Honolulu and Oahu Feature
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Japanese Izakaya Restaurants
Japanese pub-restaurants, called izakaya (ee-ZAH-ka-ya), are sprouting up all over the Islands like matsutake mushrooms in a pine forest. They began as oases for homesick Japanese nationals but were soon discovered by adventurous locals, who appreciated the welcoming atmosphere, sprawling menus, and later dining hours.
Expect to be greeted by a merry, full-staff cry of "Irashaimase!" and offered an oshibori (hot towel), a drink, and handed a menu of dozens of small-plate, made-to-order dishes.
You can find yakitori (grilled dishes), tempura (deep-fried dishes), donburi (rice bowls), sushi and sashimi, nabemono and shabu-shabu (hot pots), noodles (both soup and fried), okonomiyaki (chop suey-type omelets), and a bizarre assortment of yoshoku dishes (Western foods prepared in Japanese style, such as hamburgers in soy-accented gravy, fried chicken with a mirin glaze, odd gratins, and even pizza).
Full bars are usual; a wide choice of lager-type beers and good-to-great sakes are universal. Many specialize in single-malt scotch, but wine lists are generally short.
Izakaya menus are often confusing, many staff speak marginal English, and outings can get expensive fast (liquor plus small-plate prices equals eyes bigger than stomach). Prices range from $5 for a basket of edamame (steamed and salted soybeans) to $20 or more for wafu (seasoned, grilled steak, sliced for sharing). Start by ordering drinks and edamame or silky-textured braised kabocha pumpkin. This will keep the waiter happy. Then give yourself a quarter of an hour to examine the menu, ogle other people's plates, and seek recommendations. Start with one dish per person and one for the table; you can always call for more.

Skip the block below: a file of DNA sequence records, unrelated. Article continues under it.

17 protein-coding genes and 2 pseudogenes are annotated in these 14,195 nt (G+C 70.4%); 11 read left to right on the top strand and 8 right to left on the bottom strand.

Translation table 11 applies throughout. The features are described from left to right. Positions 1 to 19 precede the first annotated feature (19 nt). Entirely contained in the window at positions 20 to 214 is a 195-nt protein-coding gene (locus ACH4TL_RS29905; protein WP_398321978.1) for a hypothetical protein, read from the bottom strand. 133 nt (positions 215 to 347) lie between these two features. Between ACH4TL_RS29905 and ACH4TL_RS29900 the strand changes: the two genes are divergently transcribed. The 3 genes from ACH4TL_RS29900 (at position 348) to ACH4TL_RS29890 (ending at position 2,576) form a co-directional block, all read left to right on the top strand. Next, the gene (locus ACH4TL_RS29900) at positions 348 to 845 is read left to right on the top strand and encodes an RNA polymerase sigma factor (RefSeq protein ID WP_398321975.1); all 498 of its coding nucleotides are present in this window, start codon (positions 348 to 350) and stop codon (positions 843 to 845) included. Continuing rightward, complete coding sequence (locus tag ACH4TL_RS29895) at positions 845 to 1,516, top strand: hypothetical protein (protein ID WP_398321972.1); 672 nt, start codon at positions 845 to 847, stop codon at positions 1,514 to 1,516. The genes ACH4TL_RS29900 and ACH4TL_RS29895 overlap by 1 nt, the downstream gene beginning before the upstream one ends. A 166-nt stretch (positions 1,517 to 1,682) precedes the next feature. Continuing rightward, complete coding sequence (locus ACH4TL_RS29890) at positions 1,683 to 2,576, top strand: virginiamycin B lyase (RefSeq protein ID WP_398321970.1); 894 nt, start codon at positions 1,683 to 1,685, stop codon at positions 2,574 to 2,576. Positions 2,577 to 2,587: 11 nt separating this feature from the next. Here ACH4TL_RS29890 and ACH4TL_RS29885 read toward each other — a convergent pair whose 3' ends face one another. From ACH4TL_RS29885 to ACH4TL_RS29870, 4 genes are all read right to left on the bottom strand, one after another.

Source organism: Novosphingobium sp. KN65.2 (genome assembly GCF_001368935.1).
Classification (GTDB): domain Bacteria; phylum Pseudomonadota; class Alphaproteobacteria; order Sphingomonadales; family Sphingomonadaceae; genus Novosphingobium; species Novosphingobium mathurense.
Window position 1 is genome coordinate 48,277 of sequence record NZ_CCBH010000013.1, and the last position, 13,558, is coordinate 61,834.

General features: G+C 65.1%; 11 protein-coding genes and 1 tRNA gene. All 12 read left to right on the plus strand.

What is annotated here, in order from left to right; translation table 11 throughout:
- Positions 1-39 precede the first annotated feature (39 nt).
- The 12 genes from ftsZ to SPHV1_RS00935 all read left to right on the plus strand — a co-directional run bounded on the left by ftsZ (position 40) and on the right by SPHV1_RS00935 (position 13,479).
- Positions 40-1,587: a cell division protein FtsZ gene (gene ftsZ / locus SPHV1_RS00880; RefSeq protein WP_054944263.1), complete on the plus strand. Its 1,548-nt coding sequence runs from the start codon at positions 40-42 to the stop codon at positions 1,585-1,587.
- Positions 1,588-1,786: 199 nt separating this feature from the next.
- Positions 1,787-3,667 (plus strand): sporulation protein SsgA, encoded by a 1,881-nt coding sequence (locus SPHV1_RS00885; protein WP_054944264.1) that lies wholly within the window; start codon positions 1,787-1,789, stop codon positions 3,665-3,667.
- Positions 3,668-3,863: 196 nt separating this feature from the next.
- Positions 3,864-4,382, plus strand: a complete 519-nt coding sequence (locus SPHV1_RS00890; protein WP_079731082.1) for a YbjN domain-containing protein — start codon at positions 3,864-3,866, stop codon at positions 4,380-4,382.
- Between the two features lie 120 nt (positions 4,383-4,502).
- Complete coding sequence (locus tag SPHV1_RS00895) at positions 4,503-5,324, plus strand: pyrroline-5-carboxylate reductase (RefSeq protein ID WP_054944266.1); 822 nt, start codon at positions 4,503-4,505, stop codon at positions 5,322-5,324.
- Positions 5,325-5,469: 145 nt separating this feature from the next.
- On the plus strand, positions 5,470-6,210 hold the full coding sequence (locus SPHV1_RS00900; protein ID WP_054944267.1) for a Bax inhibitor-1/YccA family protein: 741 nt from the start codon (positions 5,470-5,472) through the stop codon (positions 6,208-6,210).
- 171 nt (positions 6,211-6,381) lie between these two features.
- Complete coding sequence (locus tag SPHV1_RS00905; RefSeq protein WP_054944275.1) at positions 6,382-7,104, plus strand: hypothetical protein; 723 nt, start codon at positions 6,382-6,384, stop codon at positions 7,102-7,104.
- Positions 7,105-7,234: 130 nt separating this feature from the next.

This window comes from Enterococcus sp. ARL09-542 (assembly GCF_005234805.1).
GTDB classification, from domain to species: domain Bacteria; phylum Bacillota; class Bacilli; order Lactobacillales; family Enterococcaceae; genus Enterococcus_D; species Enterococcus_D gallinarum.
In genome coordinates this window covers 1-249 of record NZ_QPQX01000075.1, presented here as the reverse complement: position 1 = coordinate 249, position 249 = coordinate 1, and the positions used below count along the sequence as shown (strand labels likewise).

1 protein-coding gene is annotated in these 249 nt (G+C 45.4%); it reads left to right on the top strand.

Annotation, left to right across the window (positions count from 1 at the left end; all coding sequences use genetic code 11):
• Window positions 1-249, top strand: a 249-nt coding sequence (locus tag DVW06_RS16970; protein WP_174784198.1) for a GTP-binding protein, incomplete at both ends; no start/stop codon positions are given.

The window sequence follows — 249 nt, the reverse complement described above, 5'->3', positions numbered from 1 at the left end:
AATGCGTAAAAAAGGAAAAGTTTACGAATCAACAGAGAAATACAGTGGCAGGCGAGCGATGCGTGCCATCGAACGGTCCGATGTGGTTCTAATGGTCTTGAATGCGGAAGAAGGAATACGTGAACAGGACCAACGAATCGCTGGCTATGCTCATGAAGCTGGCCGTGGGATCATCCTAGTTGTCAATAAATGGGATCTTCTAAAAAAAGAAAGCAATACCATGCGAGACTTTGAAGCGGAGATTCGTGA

Imanas Tei. Go early to this cozy, out-of-the-way restaurant for its tasteful, simple decor and equally tasteful and simply perfect sushi, sashimi, nabe (hot pots prepared at the table), and grilled dishes; reservations are taken from 5 to 7 pm; after that, there's always a line. 2626 S. King St., Moiliili 808/941-2626 or 808/934-2727 $8-$25.
Izakaya Nonbei. Teruaki Mori designed this pub to put you in mind of a northern inn in winter in his native Japan; dishes not to miss—karei kara-age (delicate deep-fried flounder) and dobinmushi (mushroom consommé presented in a teapot). 3108 Olu St., Kapahulu 808/734–5573 $7–$20.
Tokkuri-Tei. This is a favorite of locals for the playful atmosphere that belies the excellence of the food created by chef Hideaki "Santa" Miyoshi, famous for his quirky menu names (Nick Jagger, Spider Poke); just say "Moriwase, kudasai" ("chef's choice, please"), and he'll order for you. 611 Kapahulu Ave.,
Also worth a visit:
Mr. Oji-san (1018 Kapahulu Ave.,
Kaiwa (Waikiki Beachwalk, 2nd Floor, 226 Lewers St., Waikiki 808/924-1555) for Osaka-style omelets.
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